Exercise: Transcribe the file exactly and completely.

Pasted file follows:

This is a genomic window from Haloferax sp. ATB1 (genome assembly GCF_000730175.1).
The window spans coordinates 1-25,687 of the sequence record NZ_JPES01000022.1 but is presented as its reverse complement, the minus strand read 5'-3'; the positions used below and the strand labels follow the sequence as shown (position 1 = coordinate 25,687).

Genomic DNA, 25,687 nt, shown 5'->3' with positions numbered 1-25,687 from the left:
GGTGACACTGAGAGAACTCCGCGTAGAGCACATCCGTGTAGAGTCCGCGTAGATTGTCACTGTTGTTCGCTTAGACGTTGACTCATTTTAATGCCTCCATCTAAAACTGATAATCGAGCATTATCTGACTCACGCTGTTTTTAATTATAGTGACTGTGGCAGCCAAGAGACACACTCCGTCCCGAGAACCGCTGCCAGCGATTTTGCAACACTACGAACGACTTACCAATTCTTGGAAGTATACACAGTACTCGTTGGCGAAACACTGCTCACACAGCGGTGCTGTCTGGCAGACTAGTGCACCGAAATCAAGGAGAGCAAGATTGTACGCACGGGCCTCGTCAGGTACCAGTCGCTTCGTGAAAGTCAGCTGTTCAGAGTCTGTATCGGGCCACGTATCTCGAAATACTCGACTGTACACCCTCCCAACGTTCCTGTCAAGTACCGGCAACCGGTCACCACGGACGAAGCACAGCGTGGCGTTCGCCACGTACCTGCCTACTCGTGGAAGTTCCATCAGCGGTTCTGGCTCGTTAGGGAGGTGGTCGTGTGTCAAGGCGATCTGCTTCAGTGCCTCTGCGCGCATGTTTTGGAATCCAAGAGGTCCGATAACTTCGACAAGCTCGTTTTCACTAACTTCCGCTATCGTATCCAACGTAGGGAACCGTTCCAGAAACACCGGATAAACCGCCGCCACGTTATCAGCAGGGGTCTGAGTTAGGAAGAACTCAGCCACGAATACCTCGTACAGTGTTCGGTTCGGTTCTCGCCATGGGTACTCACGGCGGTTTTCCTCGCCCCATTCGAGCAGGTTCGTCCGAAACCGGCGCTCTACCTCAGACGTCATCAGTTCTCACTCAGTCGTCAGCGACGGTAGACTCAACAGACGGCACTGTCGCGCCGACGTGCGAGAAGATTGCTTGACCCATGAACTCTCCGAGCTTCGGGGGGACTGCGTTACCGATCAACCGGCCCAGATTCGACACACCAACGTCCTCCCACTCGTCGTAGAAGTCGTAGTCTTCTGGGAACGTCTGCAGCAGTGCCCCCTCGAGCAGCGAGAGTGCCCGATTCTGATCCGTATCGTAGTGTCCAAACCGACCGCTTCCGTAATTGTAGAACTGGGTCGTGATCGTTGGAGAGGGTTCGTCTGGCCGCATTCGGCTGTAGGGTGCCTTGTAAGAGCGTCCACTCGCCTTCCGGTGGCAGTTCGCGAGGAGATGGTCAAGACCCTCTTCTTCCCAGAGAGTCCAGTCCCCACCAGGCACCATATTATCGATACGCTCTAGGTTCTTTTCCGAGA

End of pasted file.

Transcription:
This is a genomic window from Haloferax sp. ATB1 (genome assembly GCF_000730175.1).
The window spans coordinates 1-25,687 of the sequence record NZ_JPES01000022.1 but is presented as its reverse complement, the minus strand read 5'-3'; the positions used below and the strand labels follow the sequence as shown (position 1 = coordinate 25,687).

Genomic DNA, 25,687 nt, shown 5'->3' with positions numbered 1-25,687 from the left:
GGTGACACTGAGAGAACTCCGCGTAGAGCACATCCGTGTAGAGTCCGCGTAGATTGTCACTGTTGTTCGCTTAGACGTTGACTCATTTTAATGCCTCCATCTAAAACTGATAATCGAGCATTATCTGACTCACGCTGTTTTTAATTATAGTGACTGTGGCAGCCAAGAGACACACTCCGTCCCGAGAACCGCTGCCAGCGATTTTGCAACACTACGAACGACTTACCAATTCTTGGAAGTATACACAGTACTCGTTGGCGAAACACTGCTCACACAGCGGTGCTGTCTGGCAGACTAGTGCACCGAAATCAAGGAGAGCAAGATTGTACGCACGGGCCTCGTCAGGTACCAGTCGCTTCGTGAAAGTCAGCTGTTCAGAGTCTGTATCGGGCCACGTATCTCGAAATACTCGACTGTACACCCTCCCAACGTTCCTGTCAAGTACCGGCAACCGGTCACCACGGACGAAGCACAGCGTGGCGTTCGCCACGTACCTGCCTACTCGTGGAAGTTCCATCAGCGGTTCTGGCTCGTTAGGGAGGTGGTCGTGTGTCAAGGCGATCTGCTTCAGTGCCTCTGCGCGCATGTTTTGGAATCCAAGAGGTCCGATAACTTCGACAAGCTCGTTTTCACTAACTTCCGCTATCGTATCCAACGTAGGGAACCGTTCCAGAAACACCGGATAAACCGCCGCCACGTTATCAGCAGGGGTCTGAGTTAGGAAGAACTCAGCCACGAATACCTCGTACAGTGTTCGGTTCGGTTCTCGCCATGGGTACTCACGGCGGTTTTCCTCGCCCCATTCGAGCAGGTTCGTCCGAAACCGGCGCTCTACCTCAGACGTCATCAGTTCTCACTCAGTCGTCAGCGACGGTAGACTCAACAGACGGCACTGTCGCGCCGACGTGCGAGAAGATTGCTTGACCCATGAACTCTCCGAGCTTCGGGGGGACTGCGTTACCGATCAACCGGCCCAGATTCGACACACCAACGTCCTCCCACTCGTCGTAGAAGTCGTAGTCTTCTGGGAACGTCTGCAGCAGTGCCCCCTCGAGCAGCGAGAGTGCCCGATTCTGATCCGTATCGTAGTGTCCAAACCGACCGCTTCCGTAATTGTAGAACTGGGTCGTGATCGTTGGAGAGGGTTCGTCTGGCCGCATTCGGCTGTAGGGTGCCTTGTAAGAGCGTCCACTCGCCTTCCGGTGGCAGTTCGCGAGGAGATGGTCAAGACCCTCTTCTTCCCAGAGAGTCCAGTCCCCACCAGGCACCATATTATCGATACGCTCTAGGTTCTTTTCCGAGA